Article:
First, back to Sunday markets and ciclovia.  I mentioned the central streets are all closed to motor vehicles.  So, many of the locals take out their bicycles for leisurely rides around the attractive city center.  The riders seen here are on their way past the bright green Autonomous University of the Yucatan.



One thing that makes Merida particularly friendly to visitors is its remarkably ordered and logical street numbering system.  Since the city was completely remade by the Spanish conquistadors and it lies on the very, very flat land found throughout the Yucatan, the city is ordered into a square grid.  Then, to make things even friendlier, the streets ("calles" in Spanish) are numbered, with streets running east-west taking the odd numbers, and those running north-south taking even numbers.  The counting starts from the intersection of Calle 1 and Calle 2 in the northeast corner of the city.  So, with those simple rules memorized, it is always incredible easy to orient yourself and navigate in Merida.  In reality, the city is more centrally oriented around the historic center (and the Plaza Grande), but for most tourist purposes, the picture outlined here will work just fine.


A new arcade just east off the main square.  There are several works of modern art in here, advertising the MACAY (contemporary art museum).  Merida is home to many museums.  While there, I visited two: the Museum of the City (Merida's history museum) and the Great Museum of the Mayan World (details and pics below).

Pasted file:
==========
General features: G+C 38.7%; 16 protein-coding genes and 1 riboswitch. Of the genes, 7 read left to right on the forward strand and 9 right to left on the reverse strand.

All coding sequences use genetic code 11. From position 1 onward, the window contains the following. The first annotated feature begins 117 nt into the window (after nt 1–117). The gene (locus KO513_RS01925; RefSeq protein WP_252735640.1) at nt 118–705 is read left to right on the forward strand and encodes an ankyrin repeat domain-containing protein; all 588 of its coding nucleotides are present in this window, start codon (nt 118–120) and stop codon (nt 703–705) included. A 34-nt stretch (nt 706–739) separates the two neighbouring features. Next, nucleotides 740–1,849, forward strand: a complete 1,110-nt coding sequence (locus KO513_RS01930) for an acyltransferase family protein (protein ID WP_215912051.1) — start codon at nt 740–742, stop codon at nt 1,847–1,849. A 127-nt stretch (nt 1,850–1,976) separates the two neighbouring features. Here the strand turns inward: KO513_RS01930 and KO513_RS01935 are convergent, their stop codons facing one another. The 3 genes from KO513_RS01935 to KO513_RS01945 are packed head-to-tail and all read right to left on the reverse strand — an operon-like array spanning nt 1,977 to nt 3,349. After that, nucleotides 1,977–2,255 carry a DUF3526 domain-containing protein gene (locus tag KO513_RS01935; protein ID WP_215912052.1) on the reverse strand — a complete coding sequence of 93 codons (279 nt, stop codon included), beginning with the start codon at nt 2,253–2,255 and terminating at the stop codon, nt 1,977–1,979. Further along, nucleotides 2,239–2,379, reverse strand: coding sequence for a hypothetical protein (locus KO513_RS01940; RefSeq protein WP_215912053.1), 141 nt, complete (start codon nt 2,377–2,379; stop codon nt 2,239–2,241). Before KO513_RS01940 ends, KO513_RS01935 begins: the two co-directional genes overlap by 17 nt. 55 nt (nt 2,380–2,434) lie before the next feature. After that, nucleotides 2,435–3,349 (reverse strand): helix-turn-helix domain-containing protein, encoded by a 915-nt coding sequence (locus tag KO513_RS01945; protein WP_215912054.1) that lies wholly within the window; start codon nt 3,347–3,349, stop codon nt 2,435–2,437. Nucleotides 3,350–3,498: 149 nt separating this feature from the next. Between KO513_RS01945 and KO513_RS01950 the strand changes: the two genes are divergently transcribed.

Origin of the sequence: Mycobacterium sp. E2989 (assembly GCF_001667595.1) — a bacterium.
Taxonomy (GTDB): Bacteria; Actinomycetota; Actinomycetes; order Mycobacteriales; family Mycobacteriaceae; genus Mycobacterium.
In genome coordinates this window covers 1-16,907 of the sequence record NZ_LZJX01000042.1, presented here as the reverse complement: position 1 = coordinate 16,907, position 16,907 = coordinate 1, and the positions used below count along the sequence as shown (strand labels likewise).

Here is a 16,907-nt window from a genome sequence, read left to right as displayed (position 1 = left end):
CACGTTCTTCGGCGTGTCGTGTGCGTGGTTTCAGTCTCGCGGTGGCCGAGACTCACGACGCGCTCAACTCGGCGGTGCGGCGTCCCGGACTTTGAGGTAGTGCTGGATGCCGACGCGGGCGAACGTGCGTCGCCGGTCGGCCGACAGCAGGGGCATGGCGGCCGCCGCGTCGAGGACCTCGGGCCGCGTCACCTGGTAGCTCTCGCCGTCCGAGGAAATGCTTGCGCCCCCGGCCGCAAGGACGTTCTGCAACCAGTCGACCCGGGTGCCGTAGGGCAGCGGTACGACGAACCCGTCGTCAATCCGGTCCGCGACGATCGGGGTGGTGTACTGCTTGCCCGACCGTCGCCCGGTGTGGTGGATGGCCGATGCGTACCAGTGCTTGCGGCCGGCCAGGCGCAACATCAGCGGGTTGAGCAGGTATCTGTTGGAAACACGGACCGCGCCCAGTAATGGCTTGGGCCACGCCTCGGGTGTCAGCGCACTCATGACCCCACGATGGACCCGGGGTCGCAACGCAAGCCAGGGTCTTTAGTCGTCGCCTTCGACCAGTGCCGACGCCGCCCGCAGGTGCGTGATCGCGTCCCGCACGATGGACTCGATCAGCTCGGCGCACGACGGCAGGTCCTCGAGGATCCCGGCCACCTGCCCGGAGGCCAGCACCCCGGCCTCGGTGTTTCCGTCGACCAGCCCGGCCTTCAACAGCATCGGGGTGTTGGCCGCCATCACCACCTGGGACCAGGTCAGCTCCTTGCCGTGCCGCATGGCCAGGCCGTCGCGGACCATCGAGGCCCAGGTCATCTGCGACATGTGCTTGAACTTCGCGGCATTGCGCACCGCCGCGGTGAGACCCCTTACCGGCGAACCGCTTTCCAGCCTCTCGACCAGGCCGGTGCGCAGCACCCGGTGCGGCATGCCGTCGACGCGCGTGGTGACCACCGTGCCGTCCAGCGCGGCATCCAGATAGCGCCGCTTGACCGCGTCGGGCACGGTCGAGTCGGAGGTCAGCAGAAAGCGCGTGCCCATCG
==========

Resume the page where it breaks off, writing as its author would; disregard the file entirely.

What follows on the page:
I'd actually consider the Governor's Palace another museum, plus one that is open and free to the public.  As you've probably already figured out from the name, the Governor's Palace was the former residence of the Governor of the Yucatan.  Inside, however, lies a very interesting showcase of the history of the region.


The history is depicted symbolically and somewhat abstractly through a series of halting and haunting murals.  The works of art were completed by Fernando Castro Pacheco.  The one above depicts death/destruction, with key elements such as warriors, flames, jaguars (an important symbol of warriors and warfare to ancient Mayans), and those ghostly skull figures.  Note too the giant hand facing down at the top of the mural...


If my memory serves me right, this mural depicted life.  This stood in the center of the death and creation murals.  Note here there is another hand at the top, and it is now facing up.  The central figures are a young Mayan man and a healthy ear of corn flanked by two Mayan shamans (or warriors?) with open hands.


On the opposite wall from the death mural is the creation one, seen here.  Key components are the rain clouds, the Mayan god of rain - Chaac (being drawn by an artist in the center), the Sun, peaceful Mayan figures being drawn by an artist, and a monumental statue of an ear of corn being sculpted by an artisan.  Another hand here is seen facing down, like in the death mural.  Perhaps this means God reaches down and touches the world to take a part in creation and death, but leaves us to ourselves for life?